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Andrew Smith
Andrew Smith, Plumber
Category: Plumbing
Satisfied Customers: 3629
Experience:  City and Guilds qualified plumber
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I'm hoping I can get some expert guidance here. We have

Resolved Question:

Hi, I'm hoping I can get some expert guidance here. We have an upstairs bathroom that was redone a couple of years ago. The toilet was originally on the left hand side wall with the soil pipe running down the same wall on the outside. When this was re-designed a bath was fitted in its place and the toilet was moved to the end of the bath (Just short of 2 meters across). Our plumber advised to raise the bath to provide enough fall on the soil pipe which had to be ran underneath/behind the bath.
Our problem is that quite often the bathroom will begin to stink, and sometimes the toilet will block. After a bit of encouragement and several flushes I can unblock this, and the smell will subside. I can often hear the blockage clear, I suspect most likely as it reaches the end of the horizontal/slightly angled section of the pipe and hits the vertical drop.
I suspect that the fall added simply isn't enough, but I really don't want to rip out the bath, nor raise it higher. There is a small section of soil pipe visible from the end of the bath and the toilet, I'm wondering is there any kind do of macerator or pump that could be easily retrofitted to help with this?
Any help is hugely appreciated, thanks in advance!
Alastair
Submitted: 2 years ago.
Category: Plumbing
Expert:  Andrew Smith replied 2 years ago.
Where the toilet is sat now, can the pipe exit straight through the wall?
Customer: replied 2 years ago.

That is a nice idea but unfortunatelying not, it does back on to an outside wall however it is directly above an angled roof over the extended ground floor part of the house. Running a pipe on the outside of that wouldn't be ideal and would displease the wife hugely.

Expert:  Andrew Smith replied 2 years ago.
Ok, you could cap the soil pipe before it enters the bathroom and use a saniflow if you need to - always the last resort as they require regular maintenance, but I do know of some that only need replacing at the 20 year point.
A saniflow requires a constant fall but can also pump upwards 3m.
You could use one and pump up into the roof space and then fall away to drain - perhaps into the current vent pipe at high level.
Customer: replied 2 years ago.

I can see how that would work, except it takes me back to the original restriction of not wanting to rip out the bath - it's very well integrated with tiled side panels etc.

I have just short of a foot of accessible soil pipe between the end of the bath and the toilet itself, ideally what I'm looking for is something that will integrate into that area to help encourage a better flow. I have seen the Saniflo products but don't have a full understanding and wasn't sure if there was one that met my criteria.

I don't mind a bit of routine maintenance, especially a 20 year one as you mentioned.

Expert:  Andrew Smith replied 2 years ago.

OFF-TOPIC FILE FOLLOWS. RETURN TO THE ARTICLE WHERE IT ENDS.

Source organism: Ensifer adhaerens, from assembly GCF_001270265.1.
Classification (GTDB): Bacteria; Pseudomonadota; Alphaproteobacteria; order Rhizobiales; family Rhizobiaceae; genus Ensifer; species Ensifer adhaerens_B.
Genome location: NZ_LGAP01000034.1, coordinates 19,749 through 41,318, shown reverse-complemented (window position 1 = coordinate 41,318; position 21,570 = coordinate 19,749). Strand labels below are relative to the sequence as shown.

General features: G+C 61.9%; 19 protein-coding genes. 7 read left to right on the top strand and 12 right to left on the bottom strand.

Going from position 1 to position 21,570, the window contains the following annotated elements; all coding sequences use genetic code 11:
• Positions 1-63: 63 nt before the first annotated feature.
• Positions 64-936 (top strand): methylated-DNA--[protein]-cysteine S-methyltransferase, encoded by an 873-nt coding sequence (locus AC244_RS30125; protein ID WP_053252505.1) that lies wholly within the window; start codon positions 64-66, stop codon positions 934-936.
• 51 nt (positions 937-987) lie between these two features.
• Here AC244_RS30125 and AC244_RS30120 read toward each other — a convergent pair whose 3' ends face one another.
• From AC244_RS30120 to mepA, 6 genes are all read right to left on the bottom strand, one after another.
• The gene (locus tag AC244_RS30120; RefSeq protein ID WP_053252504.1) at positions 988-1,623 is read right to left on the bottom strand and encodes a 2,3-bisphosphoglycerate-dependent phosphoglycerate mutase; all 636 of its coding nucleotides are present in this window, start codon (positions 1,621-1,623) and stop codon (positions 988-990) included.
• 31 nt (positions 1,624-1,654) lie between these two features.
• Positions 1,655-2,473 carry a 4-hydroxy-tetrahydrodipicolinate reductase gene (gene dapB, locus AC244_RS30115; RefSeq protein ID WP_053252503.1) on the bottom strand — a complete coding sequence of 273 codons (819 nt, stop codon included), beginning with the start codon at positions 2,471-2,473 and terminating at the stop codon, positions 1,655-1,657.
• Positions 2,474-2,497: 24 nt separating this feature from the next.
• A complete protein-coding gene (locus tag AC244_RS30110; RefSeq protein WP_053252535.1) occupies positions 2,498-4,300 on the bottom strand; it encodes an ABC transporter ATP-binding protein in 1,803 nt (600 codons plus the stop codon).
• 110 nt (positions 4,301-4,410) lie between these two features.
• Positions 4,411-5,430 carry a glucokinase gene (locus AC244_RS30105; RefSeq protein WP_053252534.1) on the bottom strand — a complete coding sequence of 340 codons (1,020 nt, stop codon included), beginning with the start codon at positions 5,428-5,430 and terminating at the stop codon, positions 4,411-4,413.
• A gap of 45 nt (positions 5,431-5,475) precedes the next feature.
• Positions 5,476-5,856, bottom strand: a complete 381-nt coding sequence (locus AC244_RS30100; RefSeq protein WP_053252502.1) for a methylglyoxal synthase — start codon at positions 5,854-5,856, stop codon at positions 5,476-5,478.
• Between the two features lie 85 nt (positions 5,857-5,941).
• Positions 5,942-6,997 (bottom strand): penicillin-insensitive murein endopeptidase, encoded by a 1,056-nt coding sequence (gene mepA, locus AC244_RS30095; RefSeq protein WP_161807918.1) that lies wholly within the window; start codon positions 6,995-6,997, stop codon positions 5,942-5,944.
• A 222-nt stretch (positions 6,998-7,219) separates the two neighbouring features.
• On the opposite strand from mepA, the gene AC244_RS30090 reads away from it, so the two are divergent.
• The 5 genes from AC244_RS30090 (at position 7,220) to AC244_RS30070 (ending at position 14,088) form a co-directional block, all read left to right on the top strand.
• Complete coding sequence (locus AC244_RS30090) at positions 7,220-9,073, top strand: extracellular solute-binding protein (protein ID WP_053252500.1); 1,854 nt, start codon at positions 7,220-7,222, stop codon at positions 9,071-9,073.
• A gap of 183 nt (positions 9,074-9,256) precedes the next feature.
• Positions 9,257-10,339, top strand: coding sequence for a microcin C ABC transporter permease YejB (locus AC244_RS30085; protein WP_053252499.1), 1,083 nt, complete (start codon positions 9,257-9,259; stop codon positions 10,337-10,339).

You could cap the soil pipe before it leaves the side of the bath and then drop the saniflow outlet into the top of the horizontal pipe.
A shame to spend all that money because of an unthinking plumber.
The saniflow only uses a 3/4" (22mm) pipe that can be copper or plastic.
I take it the soil pipe exits the end wall not the side wall that the bath is on?
Can you not cut the soil pipe at the branch and pull it out from outside - the 3/4" pipe could then be clipped at each end under the bath and drop into the soil pipe outside
Customer: replied 2 years ago.

I see what you mean about the cap at the end of the bath. It is a shame, such a daft problem really.

The soil pipe is enclosed on the left hand wall. This was originally an outside wall but the house has now been extended on both floors so it is encased in a boxed in wall section within a new room.

So the lay out is soil pipe, wall, bath (lengthwise) then toilet. The back wall is outside but directly above an angled roof section with skylights. There will be a supporting wall/ lintel directly underneath too.

All in all nothing is accessible too easily (sorry!).

The Saniflo could do it but that leaves me with the challenge of running a vertical pipe from the toilet, and somehow breaking back in to the soil pipe from above. With the above info in mind, this sounds worse than moving the bath out. Even if I went for ripping the bath out, I may end up having to lift this higher than it is already, which won't please the kids.

Really sorry, it's not an easy one is it? I'm trying to think of the easiest and cheapest option, but also don't want to compromise the the aesthetics of what is otherwise a lovely bathroom.

Expert:  Andrew Smith replied 2 years ago.
The pipe could raise directly in the corner if you have one, through the roof space and into the soil pipe.
Customer: replied 2 years ago.

I think it might be accessible from the other side I guess. The room to the left formerly the outside wall, has the boxing of the pipe there. This could easily be cut into in order to gain access. I don't know what the roof access would be like but it might be possible. The final factor would be chasing a vertical pipe into the wall from behind the toilet - that's my least favoured part of the plan, but the alternative of having visible pipes isn't an option for me.

I'll have to find a local plumber to discuss this further with, I also have mixed feelings about using the original guy under the circumstances even though I'm still in touch.

Expert:  Andrew Smith replied 2 years ago.
You could always box it in, in the corner?
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